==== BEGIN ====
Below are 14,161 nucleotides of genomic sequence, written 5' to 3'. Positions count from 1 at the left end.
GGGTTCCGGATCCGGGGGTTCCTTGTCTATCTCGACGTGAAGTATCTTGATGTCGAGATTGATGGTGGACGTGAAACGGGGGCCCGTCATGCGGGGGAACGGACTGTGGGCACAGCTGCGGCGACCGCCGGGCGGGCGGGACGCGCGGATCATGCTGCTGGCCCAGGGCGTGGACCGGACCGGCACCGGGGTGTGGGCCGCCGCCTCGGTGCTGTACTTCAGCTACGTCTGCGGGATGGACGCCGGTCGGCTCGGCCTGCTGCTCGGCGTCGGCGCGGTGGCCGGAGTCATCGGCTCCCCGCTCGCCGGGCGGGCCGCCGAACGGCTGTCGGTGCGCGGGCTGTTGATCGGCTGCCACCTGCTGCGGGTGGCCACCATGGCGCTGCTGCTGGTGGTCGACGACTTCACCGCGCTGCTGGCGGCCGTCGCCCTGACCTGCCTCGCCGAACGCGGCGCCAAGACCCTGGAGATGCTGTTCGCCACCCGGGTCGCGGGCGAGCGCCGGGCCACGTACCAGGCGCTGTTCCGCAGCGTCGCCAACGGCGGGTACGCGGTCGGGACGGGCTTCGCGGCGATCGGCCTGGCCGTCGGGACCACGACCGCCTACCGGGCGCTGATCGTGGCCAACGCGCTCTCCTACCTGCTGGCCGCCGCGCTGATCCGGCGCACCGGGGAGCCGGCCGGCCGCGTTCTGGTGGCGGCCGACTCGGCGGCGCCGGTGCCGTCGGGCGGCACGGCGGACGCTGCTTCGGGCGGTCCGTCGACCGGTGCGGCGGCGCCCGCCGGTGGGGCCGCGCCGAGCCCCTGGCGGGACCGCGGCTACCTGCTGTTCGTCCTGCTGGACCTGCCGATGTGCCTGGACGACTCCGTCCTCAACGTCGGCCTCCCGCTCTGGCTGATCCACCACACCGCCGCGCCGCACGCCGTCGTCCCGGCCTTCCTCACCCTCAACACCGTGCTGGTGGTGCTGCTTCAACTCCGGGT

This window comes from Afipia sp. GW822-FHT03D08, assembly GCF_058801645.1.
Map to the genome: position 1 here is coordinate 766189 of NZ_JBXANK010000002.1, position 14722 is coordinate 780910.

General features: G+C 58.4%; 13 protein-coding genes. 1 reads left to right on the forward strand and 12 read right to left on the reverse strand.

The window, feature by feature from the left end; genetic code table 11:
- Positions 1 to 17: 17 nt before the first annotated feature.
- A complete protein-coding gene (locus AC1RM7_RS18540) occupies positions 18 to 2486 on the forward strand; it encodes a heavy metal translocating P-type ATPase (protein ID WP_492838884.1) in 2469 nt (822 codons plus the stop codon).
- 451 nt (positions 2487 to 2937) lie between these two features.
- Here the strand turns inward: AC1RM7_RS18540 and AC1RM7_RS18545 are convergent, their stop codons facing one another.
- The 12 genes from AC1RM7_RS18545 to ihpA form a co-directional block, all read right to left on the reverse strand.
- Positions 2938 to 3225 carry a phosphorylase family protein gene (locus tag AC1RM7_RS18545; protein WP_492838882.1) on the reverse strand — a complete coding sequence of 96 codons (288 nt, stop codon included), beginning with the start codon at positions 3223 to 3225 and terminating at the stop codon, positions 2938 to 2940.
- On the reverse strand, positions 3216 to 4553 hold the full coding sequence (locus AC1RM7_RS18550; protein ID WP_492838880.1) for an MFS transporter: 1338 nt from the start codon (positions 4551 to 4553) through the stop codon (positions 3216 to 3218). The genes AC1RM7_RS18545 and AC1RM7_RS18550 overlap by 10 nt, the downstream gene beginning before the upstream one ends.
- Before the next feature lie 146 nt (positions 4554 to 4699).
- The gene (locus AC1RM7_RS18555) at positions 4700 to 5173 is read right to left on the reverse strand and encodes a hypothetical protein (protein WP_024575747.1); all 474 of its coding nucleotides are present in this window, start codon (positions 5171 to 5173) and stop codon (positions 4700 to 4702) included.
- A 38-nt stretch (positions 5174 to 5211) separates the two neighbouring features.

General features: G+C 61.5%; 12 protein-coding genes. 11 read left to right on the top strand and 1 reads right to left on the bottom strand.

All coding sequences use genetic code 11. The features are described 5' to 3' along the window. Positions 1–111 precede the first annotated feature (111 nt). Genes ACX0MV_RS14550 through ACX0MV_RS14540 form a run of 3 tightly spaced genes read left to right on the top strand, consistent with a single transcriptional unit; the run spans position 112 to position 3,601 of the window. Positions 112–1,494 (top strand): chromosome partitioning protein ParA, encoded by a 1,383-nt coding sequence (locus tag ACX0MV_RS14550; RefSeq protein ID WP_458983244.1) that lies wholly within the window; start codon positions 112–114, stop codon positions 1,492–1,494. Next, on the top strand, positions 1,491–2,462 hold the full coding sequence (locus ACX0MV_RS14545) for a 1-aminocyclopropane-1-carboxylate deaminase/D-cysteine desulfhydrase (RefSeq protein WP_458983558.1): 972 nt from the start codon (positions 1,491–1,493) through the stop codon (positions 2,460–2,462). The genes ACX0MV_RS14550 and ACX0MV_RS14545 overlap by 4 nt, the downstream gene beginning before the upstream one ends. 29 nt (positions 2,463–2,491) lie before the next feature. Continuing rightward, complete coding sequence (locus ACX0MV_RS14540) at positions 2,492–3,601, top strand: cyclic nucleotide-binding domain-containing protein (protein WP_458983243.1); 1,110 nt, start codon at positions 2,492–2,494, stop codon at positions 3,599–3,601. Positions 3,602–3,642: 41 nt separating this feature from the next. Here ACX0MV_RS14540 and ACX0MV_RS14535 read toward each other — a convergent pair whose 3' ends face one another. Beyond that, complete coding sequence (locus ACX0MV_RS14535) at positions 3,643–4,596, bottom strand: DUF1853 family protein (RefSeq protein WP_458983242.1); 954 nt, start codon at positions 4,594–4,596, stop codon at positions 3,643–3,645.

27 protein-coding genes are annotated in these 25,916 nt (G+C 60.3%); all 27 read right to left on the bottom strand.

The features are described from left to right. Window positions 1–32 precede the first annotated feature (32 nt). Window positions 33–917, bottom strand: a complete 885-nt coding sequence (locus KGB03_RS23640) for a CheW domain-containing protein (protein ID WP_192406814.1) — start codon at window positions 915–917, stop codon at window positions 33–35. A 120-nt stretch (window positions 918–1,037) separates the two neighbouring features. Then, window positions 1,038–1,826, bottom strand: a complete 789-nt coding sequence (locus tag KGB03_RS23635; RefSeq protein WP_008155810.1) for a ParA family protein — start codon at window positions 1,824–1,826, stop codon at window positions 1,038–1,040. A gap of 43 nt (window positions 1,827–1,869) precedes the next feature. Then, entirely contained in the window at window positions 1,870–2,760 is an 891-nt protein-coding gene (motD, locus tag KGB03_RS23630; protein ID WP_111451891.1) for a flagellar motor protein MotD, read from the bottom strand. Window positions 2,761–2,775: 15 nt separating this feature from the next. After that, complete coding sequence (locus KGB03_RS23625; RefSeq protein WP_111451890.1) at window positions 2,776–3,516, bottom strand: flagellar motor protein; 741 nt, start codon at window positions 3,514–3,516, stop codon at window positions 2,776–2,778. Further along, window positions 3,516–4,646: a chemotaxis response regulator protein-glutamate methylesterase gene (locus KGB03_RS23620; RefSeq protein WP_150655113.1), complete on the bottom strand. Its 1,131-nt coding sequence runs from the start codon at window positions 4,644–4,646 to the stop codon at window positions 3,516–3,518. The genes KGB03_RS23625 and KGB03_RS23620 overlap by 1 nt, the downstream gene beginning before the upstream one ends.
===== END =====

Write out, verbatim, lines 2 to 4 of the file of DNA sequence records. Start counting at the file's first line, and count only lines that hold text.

GGGTTCCGGATCCGGGGGTTCCTTGTCTATCTCGACGTGAAGTATCTTGATGTCGAGATTGATGGTGGACGTGAAACGGGGGCCCGTCATGCGGGGGAACGGACTGTGGGCACAGCTGCGGCGACCGCCGGGCGGGCGGGACGCGCGGATCATGCTGCTGGCCCAGGGCGTGGACCGGACCGGCACCGGGGTGTGGGCCGCCGCCTCGGTGCTGTACTTCAGCTACGTCTGCGGGATGGACGCCGGTCGGCTCGGCCTGCTGCTCGGCGTCGGCGCGGTGGCCGGAGTCATCGGCTCCCCGCTCGCCGGGCGGGCCGCCGAACGGCTGTCGGTGCGCGGGCTGTTGATCGGCTGCCACCTGCTGCGGGTGGCCACCATGGCGCTGCTGCTGGTGGTCGACGACTTCACCGCGCTGCTGGCGGCCGTCGCCCTGACCTGCCTCGCCGAACGCGGCGCCAAGACCCTGGAGATGCTGTTCGCCACCCGGGTCGCGGGCGAGCGCCGGGCCACGTACCAGGCGCTGTTCCGCAGCGTCGCCAACGGCGGGTACGCGGTCGGGACGGGCTTCGCGGCGATCGGCCTGGCCGTCGGGACCACGACCGCCTACCGGGCGCTGATCGTGGCCAACGCGCTCTCCTACCTGCTGGCCGCCGCGCTGATCCGGCGCACCGGGGAGCCGGCCGGCCGCGTTCTGGTGGCGGCCGACTCGGCGGCGCCGGTGCCGTCGGGCGGCACGGCGGACGCTGCTTCGGGCGGTCCGTCGACCGGTGCGGCGGCGCCCGCCGGTGGGGCCGCGCCGAGCCCCTGGCGGGACCGCGGCTACCTGCTGTTCGTCCTGCTGGACCTGCCGATGTGCCTGGACGACTCCGTCCTCAACGTCGGCCTCCCGCTCTGGCTGATCCACCACACCGCCGCGCCGCACGCCGTCGTCCCGGCCTTCCTCACCCTCAACACCGTGCTGGTGGTGCTGCTTCAACTCCGGGT

This window comes from Afipia sp. GW822-FHT03D08, assembly GCF_058801645.1.
Map to the genome: position 1 here is coordinate 766189 of NZ_JBXANK010000002.1, position 14722 is coordinate 780910.